ETUC is open to other forms of economic solidarity which might be acceptable, like the EFSF issuing bonds or guaranteeing loans.
Decisions taken on 21st July 2011 by the Eurozone were a step in the right direction; the democratic process to implement them is necessarily slow. Strong doubts have to be overcome to convince some member states to lend more money to Greece. However, since 21st July 2011 the situation has considerably deteriorated, and the answers given then are most probably insufficient today.
Economic and social governance is necessary
A common currency needs common rules. It cannot function properly if member states go their own way and pursue economic policies that diverge and fail to consider the impact their policy has on other members. But a common currency also needs the right set of rules. A stronger European coordination of national economic policy should aim to promote economic recovery, to create more and better jobs and to ensure upwards convergence of working and living standards.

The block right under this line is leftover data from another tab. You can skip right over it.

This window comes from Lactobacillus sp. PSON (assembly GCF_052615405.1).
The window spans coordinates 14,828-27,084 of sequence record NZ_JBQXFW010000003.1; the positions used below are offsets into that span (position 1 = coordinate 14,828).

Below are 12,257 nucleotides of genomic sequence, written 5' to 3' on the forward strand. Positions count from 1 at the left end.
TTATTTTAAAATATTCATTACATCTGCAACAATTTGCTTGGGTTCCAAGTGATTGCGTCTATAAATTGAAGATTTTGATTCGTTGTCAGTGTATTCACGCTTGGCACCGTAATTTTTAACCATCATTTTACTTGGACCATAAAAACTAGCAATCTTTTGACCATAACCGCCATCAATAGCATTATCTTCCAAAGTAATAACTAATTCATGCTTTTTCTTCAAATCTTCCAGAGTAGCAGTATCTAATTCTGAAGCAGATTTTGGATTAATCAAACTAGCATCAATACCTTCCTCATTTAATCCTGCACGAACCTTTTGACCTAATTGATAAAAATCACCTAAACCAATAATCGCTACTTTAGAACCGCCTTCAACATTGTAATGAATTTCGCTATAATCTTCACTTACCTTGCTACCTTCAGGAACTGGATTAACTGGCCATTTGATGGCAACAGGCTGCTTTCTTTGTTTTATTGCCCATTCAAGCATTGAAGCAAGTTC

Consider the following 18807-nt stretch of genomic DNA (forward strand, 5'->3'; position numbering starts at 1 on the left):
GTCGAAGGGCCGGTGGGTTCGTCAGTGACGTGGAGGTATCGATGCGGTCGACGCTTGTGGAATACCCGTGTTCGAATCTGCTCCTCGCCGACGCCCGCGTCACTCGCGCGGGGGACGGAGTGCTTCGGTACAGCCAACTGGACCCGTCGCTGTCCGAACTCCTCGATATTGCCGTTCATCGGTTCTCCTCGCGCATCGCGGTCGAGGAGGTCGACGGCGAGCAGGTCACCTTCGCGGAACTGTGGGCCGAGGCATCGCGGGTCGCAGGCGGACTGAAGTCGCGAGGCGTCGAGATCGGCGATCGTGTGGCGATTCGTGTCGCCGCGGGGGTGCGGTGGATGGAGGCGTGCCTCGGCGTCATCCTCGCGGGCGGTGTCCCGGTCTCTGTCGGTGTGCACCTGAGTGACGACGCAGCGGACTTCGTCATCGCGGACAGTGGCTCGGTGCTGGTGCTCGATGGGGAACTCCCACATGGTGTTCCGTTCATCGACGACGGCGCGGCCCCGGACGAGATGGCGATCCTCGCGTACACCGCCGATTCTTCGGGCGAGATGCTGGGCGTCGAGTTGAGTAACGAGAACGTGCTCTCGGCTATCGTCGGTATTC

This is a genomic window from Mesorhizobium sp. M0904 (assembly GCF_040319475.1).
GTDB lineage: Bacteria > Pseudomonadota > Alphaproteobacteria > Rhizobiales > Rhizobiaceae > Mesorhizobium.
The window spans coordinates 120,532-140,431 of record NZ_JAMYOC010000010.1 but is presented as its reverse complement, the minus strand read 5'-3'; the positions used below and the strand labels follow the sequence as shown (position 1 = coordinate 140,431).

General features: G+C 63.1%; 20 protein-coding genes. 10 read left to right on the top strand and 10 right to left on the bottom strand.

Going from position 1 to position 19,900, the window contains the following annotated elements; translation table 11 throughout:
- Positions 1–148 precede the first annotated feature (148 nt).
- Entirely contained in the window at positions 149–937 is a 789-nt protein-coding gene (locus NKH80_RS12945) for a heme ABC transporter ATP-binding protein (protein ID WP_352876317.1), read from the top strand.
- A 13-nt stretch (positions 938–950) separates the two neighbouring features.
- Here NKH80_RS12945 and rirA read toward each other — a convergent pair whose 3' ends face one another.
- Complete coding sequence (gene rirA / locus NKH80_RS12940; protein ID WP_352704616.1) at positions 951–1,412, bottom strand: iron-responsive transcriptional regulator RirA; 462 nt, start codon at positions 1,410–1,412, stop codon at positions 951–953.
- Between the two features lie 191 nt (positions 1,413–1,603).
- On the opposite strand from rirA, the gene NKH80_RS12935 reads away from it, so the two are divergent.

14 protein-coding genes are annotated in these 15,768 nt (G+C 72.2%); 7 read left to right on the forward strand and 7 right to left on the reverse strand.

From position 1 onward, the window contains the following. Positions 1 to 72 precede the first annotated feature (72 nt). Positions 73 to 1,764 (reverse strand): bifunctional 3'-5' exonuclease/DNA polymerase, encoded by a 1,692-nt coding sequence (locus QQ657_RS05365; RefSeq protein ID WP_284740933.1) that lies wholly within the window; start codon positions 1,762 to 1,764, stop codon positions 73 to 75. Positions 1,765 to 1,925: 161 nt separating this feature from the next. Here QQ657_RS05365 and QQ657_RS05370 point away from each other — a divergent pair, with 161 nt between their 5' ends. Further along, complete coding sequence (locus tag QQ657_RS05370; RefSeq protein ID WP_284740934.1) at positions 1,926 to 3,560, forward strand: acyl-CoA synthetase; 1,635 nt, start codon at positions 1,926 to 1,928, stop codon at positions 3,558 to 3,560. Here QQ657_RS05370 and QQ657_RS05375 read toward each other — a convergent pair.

The rules defined by the European Parliament, Council and Commission in the "six pack" shift the burden of the crisis to workers and their families. If governments during the 2009 recession would have been forced to follow the rules which the economic governance package is now seeking to impose, the economy would have been pushed into a full blown depression.
Euro area imbalances were exacerbated by downwards competition on wages and precarious work practices, combined with irrational debt and asset price booms. Alleged “irresponsibly high” wage increases had little or nothing to do with this.
There is a real danger that these rules will be used to push for brutal fiscal austerity, to impose excessively high and fast deficit reduction targets and systematically roll back social benefits, public services and public investments. Decentralised and uncoordinated bargaining along with downwards flexibility of wages, would be promoted so as to weaken the bargaining position of workers and trade unions. Downward wage competition within countries and between countries might follow. This would in turn foster a further increase in precarious work and inequalities.
To address this danger, the ETUC will systematically use the wage safeguard clause of article 1 of the regulation on excessive imbalances. This clause states that “The application of this Regulation shall fully respect article 152 FTEU and the recommendations issued under this Regulation shall respect national practices and institutions for wage formation. It shall take into account Article 28 of the Charter of Fundamental Rights of the European Union, and accordingly shall not affect the right to negotiate, conclude and enforce collective agreements and to take collective action in accordance with national law and practices”.